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2

If you have two independent multivariate normal distributions then their joint distribution is another multivariate normal distribution with a block scheme covariance matrix $$\begin{bmatrix} \Sigma_1&0\\0&\Sigma_2 \end{bmatrix}$$ When you also consider the joint distribution with a Wishart distribution then you get a Normal-Wishart distribution


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A process $X_t$ is WSS when ($K_{XX}$ is an autocovariance function): $$ \forall\tau\in\mathbb{R}: \mathbb{E}[X_t]=\mathbb{E}[X_{t+\tau}] $$ $$ \forall t_1,t_2\in\mathbb{R}:K_{XX}(t_1, t_2)=K_{XX}(t_1-t_2,0) $$ $$ \forall t\in\mathbb{R}:\mathbb{E}[|X_t|^2] < \infty $$ You can note, that this definition is symmetric with respect to substitution $t\...


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$\Theta \sim U(-\pi, \pi)$ so the density of $\Theta$ is given by $\frac{1}{2 \pi}$ in $-\pi, \pi$. $F(x, y) = P(X \le x, Y \le y) = P(\Theta \le \arcsin(x) \wedge \arccos(y))$. $ F(x, y) = \frac{1}{2\pi}\int_{-\pi}^{\arcsin(x) \wedge \arccos(y)} 1 \cdot d\theta = \frac{1}{2\pi}\arcsin(x) \wedge \arccos(y) + \frac{1}{2}. $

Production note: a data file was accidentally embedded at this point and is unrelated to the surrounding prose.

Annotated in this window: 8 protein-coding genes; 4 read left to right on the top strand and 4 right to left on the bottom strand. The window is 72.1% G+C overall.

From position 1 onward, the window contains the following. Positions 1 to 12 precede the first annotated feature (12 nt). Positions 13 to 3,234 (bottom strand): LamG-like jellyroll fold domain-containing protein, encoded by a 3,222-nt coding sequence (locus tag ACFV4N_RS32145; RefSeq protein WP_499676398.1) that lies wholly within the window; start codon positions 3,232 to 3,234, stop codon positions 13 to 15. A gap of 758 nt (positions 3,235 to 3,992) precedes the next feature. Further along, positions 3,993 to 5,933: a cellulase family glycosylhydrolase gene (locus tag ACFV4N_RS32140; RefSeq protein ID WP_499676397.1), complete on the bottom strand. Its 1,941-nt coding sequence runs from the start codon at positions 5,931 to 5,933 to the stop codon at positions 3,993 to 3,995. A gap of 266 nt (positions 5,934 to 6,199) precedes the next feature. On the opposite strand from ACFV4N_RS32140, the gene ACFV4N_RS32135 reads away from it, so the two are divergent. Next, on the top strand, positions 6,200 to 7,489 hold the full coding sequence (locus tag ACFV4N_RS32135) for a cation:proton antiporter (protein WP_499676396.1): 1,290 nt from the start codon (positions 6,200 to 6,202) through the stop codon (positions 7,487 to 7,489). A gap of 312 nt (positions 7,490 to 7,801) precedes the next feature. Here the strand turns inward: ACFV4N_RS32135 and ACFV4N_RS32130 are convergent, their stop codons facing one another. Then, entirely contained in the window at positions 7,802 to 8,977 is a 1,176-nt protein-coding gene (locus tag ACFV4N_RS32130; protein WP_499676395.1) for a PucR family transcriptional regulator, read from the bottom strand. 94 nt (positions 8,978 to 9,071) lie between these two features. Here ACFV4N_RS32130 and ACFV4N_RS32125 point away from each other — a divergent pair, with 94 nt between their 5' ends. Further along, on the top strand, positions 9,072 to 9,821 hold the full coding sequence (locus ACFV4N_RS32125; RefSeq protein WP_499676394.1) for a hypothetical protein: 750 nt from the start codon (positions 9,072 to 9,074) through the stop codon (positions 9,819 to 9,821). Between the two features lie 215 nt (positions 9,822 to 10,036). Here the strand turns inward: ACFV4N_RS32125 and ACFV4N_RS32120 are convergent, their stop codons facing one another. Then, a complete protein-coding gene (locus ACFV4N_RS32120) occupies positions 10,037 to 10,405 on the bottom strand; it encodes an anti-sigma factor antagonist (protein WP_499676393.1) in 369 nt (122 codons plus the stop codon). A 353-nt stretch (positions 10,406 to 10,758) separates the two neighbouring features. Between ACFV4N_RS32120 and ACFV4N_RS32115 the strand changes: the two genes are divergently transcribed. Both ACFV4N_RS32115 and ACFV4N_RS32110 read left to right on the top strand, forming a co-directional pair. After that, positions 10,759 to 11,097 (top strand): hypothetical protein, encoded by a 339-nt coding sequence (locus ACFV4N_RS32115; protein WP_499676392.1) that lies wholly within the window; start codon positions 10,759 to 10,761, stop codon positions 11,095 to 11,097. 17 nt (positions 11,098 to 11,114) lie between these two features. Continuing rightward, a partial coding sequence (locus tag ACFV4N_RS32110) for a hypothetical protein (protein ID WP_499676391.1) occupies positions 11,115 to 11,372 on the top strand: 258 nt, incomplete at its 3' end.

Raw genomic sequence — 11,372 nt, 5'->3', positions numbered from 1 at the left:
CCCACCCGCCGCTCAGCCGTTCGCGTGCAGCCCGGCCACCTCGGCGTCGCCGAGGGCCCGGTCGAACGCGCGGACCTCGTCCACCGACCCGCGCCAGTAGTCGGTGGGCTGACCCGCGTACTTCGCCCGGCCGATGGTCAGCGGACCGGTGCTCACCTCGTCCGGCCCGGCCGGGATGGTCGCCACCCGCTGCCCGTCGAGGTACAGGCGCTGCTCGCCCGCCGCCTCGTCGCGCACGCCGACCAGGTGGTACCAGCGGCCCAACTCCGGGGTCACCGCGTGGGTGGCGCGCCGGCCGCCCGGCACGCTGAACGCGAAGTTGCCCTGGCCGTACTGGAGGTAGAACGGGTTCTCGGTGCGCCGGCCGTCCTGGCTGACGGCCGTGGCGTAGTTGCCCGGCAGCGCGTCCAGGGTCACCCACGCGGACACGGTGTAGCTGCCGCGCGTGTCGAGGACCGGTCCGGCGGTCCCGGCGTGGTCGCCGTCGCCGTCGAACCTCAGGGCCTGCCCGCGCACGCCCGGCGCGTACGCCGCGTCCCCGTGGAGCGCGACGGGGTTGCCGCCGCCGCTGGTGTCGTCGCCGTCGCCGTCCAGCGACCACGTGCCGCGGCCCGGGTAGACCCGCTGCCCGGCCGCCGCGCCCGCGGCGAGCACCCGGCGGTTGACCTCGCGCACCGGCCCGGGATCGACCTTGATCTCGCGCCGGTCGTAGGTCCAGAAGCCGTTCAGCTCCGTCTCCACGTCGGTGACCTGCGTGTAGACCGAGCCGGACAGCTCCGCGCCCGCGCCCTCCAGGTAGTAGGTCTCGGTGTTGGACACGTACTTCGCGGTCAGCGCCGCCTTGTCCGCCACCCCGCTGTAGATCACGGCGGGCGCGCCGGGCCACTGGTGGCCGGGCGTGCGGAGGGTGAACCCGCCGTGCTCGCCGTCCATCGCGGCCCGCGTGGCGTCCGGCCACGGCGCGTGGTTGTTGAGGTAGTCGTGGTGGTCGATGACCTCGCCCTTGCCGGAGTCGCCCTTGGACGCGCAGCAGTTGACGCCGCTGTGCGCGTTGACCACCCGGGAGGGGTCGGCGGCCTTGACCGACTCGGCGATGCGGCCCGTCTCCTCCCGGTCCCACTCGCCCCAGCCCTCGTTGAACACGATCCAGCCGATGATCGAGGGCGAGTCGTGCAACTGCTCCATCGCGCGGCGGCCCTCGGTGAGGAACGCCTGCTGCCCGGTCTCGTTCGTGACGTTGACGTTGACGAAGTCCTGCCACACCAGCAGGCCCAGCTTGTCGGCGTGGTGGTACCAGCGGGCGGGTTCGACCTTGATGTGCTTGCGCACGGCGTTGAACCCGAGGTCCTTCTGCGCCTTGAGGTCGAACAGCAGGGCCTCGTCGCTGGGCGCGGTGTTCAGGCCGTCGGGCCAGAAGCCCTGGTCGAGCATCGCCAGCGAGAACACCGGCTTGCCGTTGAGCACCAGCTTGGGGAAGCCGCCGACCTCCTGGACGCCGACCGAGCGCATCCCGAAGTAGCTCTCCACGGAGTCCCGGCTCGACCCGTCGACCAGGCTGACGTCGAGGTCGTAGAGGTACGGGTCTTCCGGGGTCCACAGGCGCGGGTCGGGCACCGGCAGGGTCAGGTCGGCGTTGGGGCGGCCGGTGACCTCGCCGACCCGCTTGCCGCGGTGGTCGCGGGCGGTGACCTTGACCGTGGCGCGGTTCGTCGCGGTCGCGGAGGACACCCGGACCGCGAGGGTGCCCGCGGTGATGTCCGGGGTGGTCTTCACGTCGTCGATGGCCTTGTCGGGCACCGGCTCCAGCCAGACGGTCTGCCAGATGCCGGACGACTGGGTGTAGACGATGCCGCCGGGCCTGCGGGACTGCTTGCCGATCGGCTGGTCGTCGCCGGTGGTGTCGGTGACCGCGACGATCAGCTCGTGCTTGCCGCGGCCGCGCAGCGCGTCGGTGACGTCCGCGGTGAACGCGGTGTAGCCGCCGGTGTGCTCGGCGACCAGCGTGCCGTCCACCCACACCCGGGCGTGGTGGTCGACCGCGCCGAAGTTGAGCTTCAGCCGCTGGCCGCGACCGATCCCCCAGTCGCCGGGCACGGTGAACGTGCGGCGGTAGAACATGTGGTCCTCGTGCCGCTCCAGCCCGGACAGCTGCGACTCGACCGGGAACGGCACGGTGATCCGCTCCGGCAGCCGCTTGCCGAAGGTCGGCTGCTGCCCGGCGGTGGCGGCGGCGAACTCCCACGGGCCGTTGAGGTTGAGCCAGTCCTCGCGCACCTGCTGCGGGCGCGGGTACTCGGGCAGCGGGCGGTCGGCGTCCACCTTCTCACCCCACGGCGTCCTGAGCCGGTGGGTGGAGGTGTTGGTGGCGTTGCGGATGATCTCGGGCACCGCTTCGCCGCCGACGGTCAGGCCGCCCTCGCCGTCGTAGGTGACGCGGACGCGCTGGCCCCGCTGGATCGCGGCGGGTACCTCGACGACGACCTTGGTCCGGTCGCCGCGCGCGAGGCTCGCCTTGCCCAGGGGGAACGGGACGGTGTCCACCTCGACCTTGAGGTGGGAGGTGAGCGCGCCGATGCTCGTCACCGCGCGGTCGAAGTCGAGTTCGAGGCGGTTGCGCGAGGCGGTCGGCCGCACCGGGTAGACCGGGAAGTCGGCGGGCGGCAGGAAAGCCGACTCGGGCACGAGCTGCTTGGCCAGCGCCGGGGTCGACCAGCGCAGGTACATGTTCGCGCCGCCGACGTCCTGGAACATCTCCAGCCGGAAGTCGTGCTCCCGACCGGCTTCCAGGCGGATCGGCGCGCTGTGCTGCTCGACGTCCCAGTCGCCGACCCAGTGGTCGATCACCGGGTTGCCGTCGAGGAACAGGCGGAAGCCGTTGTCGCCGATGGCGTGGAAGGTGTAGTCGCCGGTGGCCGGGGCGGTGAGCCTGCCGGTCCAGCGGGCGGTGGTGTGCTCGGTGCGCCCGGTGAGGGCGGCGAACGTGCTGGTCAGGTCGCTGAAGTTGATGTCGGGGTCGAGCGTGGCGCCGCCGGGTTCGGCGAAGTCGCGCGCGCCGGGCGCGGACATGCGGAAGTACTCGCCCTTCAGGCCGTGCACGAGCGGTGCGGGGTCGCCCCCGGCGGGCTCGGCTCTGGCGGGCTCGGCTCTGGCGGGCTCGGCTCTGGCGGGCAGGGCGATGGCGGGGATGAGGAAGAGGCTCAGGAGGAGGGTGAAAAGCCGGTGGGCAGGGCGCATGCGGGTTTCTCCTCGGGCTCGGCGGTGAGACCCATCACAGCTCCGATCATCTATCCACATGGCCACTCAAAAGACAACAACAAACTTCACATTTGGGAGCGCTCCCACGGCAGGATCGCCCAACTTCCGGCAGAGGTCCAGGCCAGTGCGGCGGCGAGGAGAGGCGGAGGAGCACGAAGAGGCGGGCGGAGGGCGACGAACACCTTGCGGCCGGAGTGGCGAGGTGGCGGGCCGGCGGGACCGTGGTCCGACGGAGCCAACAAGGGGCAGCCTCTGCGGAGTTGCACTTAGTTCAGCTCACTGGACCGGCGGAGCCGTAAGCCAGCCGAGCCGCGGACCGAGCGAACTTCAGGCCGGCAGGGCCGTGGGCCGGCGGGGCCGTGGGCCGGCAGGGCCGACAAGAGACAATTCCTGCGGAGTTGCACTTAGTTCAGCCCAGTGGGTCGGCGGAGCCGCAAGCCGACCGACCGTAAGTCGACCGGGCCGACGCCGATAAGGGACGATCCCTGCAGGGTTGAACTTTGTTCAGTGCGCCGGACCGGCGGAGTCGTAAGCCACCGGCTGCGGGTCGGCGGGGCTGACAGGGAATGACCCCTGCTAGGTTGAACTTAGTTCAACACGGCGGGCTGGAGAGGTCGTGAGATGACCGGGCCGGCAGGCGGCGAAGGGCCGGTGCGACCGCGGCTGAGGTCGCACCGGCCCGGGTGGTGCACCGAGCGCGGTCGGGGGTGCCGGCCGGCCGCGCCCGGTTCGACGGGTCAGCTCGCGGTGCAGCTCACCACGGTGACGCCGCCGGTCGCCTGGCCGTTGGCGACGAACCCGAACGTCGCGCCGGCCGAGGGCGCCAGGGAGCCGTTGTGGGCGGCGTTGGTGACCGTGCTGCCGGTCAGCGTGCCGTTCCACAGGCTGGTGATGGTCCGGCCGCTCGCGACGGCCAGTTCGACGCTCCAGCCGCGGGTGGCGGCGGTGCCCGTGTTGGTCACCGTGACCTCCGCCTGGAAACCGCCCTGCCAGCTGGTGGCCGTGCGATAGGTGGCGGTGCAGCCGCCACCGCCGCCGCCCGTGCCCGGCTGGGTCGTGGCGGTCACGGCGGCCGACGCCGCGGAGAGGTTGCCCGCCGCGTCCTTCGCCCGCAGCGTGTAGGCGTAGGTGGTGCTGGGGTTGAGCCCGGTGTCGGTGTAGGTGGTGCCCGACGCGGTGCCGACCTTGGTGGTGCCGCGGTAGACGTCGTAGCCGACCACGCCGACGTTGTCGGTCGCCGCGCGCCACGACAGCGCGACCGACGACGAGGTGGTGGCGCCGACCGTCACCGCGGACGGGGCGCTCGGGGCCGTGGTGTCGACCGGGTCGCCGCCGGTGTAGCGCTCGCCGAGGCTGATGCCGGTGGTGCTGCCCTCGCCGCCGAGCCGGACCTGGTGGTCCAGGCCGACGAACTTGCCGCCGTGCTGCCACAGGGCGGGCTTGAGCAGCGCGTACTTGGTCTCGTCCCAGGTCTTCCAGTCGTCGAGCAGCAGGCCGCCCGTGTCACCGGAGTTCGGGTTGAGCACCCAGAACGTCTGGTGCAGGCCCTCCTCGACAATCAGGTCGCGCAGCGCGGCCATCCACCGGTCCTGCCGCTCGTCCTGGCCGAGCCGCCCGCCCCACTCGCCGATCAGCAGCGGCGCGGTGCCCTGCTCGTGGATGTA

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The support of the random vector $(X_j, Y)$ is the set $\mathcal A = \left \{ (p,q) \in \mathbb N^2 \mid p \leq q \right \}$. The distribution of $(X_j, Y)$ is given by the probabilities this vector takes for each elements of $\mathcal A$. Thus let $p \leq q$, then: \begin{align*} \mathbb P\left (X_j = p, Y= q \right ) &= \mathbb P \left (Y=q \mid X_j = ...


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For discrete random variables the raking/iterative proportional fitting algorithm constructs a joint distribution if one exists (under some additional assumption about zero cells). It works for marginal distributions of any order, and not necessarily the same order for each margin. IPF is (or was) used to fit loglinear models -- its guaranteed convergence ...


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